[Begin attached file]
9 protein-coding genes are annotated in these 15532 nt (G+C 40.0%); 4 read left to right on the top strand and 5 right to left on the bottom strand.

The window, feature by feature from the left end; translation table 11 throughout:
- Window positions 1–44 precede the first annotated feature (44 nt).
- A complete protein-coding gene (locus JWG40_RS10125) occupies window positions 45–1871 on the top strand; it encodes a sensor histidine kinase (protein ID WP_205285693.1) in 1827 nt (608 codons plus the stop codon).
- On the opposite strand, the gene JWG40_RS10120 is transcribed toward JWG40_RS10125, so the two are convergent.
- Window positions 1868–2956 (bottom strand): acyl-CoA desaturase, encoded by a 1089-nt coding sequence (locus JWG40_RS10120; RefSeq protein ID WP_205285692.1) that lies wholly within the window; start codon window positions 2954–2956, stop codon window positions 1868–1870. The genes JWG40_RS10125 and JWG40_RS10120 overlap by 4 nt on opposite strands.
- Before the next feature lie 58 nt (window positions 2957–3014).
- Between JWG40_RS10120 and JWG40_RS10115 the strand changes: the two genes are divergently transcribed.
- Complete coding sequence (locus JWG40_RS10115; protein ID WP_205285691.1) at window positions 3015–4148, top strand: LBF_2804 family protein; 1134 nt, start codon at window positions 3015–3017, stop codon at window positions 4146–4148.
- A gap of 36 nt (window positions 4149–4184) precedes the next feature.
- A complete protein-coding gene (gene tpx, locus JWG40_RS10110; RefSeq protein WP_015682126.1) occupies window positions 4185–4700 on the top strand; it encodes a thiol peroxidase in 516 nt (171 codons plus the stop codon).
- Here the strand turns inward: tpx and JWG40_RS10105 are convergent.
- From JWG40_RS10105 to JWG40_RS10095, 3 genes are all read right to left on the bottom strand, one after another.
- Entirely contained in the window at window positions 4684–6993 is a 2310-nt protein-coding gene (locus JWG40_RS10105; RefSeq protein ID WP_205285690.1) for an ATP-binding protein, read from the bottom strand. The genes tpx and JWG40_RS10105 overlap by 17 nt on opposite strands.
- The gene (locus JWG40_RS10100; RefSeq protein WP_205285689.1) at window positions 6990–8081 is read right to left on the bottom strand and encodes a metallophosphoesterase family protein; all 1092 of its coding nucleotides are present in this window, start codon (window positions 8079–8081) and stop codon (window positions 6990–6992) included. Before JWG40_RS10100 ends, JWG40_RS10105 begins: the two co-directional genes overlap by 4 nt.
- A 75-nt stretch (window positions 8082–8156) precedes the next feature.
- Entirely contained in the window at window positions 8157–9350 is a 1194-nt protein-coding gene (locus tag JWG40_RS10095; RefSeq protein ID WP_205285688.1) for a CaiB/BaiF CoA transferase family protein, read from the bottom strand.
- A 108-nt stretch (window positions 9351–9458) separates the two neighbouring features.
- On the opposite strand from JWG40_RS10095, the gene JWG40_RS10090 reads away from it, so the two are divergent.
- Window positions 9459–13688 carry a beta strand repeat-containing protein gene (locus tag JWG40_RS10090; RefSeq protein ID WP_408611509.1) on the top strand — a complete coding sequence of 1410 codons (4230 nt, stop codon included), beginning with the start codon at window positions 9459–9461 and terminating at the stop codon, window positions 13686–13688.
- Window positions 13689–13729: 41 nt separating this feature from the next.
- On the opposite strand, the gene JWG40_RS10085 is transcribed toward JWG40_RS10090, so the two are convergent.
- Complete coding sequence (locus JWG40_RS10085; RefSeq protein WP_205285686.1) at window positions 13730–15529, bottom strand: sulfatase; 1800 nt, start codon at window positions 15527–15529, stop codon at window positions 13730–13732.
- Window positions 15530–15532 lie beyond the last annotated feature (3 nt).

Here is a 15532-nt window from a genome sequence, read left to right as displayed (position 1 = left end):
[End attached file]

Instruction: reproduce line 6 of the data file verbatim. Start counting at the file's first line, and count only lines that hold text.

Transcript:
- Window positions 1868–2956 (bottom strand): acyl-CoA desaturase, encoded by a 1089-nt coding sequence (locus JWG40_RS10120; RefSeq protein ID WP_205285692.1) that lies wholly within the window; start codon window positions 2954–2956, stop codon window positions 1868–1870. The genes JWG40_RS10125 and JWG40_RS10120 overlap by 4 nt on opposite strands.